January 21 – Roll of Honour

On this day in 1981, 86 year old veteran, Captain The Right Honourable Sir Norman Stronge Bt PC MC HML, Military Cross and the Belgian Croix de Guerre, was killed in his home at Tynan by PIRA. The Roll today commemorates four servicemen from NI.

Representing their comrades who died on this day

1918

+ANDERSON, Andrew
Royal Irish Rifles, 15th Btn. Rifleman. 47202. Formerly Army Service Corps. 031349. Died 21/01/1918. Aged 31. Son of William John Anderson. Thiepval Memorial, Somme, France

1944

+GOWDY, William John
RAFVR. Sergeant. 1512471. Died 21/01/1944. Aged 22. 35 Sqd. Son of William A. and Mary Gowdy, of Larne. Runnymede Memorial, Panel 230.

+GRACEY, Herbert
RAFVR. Pilot Officer. 155208. Died 21/01/1944. Aged 22. 10 Sqd. Son of John and Mary J. Gracey, of Belfast. Hanover War Cemetery, Germany

1945

+HORNE, Robert Arthur
RAFVR. Flying Officer. 175215. Died 21/01/1945. Aged 32. 55 Sqdn. Son of William J.F. and B.G. Horne, Belfast. Argenta Gap War Cemetery, Italy

VETERAN

Captain Sir Norman Stronge
Captain The Right Honourable Sir Norman Stronge Bt PC MC HML, Military Cross and the Belgian Croix de Guerre.
Aged 86, he was shot and murdered by the Provisional IRA, along with his only son James, in the Gothic library of their home Tynan Abbey on Wednesday 21 January 1981.

He was commissioned into The Royal Inniskilling Fusiliers and posted to the 10th Battalion in September 1914 and took part in the Battle of the Somme. He survived the first day of the Battle of the Somme in July 1916 and was the first soldier after the start of the battle to be mentioned in despatches by General DSir Douglas Haig , commander of the British Expeditionary Force (BEF) on the Western Front.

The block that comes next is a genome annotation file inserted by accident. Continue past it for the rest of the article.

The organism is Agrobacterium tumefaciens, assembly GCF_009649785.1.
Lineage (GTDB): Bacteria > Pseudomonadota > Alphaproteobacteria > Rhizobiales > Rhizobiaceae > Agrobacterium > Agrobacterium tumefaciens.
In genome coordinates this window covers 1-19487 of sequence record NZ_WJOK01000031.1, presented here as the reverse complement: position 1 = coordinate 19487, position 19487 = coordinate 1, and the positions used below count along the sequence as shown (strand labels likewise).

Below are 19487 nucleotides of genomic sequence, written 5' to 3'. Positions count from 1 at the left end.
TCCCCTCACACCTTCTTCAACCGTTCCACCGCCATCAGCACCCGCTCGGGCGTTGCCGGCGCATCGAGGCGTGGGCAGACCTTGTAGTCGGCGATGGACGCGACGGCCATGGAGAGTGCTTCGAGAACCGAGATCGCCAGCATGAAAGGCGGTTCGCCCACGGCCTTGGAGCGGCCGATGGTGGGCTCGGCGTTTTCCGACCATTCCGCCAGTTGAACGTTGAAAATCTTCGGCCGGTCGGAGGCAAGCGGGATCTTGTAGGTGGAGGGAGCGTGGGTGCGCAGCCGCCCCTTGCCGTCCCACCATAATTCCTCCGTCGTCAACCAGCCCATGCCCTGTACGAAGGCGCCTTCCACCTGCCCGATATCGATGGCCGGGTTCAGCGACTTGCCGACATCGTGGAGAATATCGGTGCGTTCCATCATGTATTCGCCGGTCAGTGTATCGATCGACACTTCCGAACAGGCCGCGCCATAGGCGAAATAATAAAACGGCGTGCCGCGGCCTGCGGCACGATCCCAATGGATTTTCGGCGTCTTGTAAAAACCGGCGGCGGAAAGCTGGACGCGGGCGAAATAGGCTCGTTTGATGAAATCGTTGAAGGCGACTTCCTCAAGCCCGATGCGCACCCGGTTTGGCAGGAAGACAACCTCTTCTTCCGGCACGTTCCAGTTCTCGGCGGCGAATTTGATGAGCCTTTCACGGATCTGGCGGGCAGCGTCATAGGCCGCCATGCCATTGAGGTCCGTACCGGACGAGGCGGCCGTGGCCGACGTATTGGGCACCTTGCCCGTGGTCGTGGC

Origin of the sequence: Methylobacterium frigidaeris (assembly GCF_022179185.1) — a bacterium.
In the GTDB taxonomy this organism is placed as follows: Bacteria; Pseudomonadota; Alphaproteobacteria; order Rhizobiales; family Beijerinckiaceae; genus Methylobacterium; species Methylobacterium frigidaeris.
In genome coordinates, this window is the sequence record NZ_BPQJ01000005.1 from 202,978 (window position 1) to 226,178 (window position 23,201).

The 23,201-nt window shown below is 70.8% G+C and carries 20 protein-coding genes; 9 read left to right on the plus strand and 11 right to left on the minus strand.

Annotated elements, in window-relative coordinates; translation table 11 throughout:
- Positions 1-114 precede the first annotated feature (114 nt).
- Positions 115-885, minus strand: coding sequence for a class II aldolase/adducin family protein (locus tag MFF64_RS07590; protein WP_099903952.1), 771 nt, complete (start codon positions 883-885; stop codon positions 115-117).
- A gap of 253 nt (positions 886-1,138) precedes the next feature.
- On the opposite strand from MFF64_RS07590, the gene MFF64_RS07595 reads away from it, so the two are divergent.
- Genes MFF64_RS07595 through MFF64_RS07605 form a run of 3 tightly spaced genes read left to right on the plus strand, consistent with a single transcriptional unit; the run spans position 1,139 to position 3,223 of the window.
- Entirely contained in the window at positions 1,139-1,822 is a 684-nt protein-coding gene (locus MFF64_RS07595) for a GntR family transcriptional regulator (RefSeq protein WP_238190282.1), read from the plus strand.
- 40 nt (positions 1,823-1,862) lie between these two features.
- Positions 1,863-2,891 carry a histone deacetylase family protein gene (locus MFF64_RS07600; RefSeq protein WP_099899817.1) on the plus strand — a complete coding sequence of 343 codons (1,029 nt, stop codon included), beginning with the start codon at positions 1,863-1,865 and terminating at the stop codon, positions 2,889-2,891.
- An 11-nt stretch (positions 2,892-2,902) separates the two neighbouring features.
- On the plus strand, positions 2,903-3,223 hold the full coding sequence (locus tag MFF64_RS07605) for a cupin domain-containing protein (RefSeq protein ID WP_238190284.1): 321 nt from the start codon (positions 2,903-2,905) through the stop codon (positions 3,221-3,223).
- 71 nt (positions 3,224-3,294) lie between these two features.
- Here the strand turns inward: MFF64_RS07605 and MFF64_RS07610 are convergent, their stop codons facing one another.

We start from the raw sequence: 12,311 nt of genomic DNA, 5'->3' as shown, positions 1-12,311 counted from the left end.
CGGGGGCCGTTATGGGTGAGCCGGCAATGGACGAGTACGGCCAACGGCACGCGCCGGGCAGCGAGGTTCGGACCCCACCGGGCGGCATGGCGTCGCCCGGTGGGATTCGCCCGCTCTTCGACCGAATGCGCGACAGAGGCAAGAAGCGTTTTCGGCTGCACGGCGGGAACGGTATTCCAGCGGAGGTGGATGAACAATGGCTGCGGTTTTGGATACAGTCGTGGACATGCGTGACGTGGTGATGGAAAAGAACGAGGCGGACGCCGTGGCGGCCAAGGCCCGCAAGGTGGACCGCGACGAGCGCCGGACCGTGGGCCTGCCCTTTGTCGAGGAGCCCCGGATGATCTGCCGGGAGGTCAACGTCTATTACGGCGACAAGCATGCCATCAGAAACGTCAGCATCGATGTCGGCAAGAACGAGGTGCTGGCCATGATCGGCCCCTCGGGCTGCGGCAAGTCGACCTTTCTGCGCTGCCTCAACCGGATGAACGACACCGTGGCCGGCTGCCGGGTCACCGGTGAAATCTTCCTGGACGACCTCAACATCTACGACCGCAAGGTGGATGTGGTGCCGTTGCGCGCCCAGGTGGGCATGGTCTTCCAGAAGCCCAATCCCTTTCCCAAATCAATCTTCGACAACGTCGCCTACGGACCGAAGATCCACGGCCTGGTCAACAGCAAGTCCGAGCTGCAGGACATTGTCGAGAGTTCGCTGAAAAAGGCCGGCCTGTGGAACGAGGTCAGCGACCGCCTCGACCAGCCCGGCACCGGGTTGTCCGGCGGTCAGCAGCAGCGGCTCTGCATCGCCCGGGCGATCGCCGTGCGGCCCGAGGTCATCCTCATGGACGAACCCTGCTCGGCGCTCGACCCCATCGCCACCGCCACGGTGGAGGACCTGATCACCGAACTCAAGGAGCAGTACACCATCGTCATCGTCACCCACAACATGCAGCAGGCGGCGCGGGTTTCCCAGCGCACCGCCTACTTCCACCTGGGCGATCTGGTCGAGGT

In April 1918, he was appointed adjutant of the 15th (Service) Battalion (North Belfast), Royal Irish Rifles, and was wounded at the Battle of Courtai on 20 October 1918. He relinquished his commission on 19 August 1919 and was permitted to retain the rank of captain.

He was decorated with the Military Cross and the Belgian Croix de Guerre.

He was elected as the MP for Mid Armagh in 1938, a seat which he held until 1969, and then succeeded his father as the 8th Baronet in 1939.

On the outbreak of the Second World War, he was commissioned into the North Irish Horse but was invalided out following a serious operation in 1940. In 1950 he was appointed as Honorary Colonel of the 5th Battalion The Royal Irish Fusiliers. He was Speaker of the Northern Ireland House of Commons, from 1945 – 69.

A memorial stone is to be found in the circular ante-chamber before entering the former parliament chamber, later the Northern Ireland Assembly’s chamber.

Gerry Adams, Leader of Sinn Fein, the political wing of the Provisional IRA, stated at the time of their death: “The only complaint I have heard from nationalists or anti-unionists is that he was not shot 40 years ago.”

(Image courtesy RHQ R IRISH)

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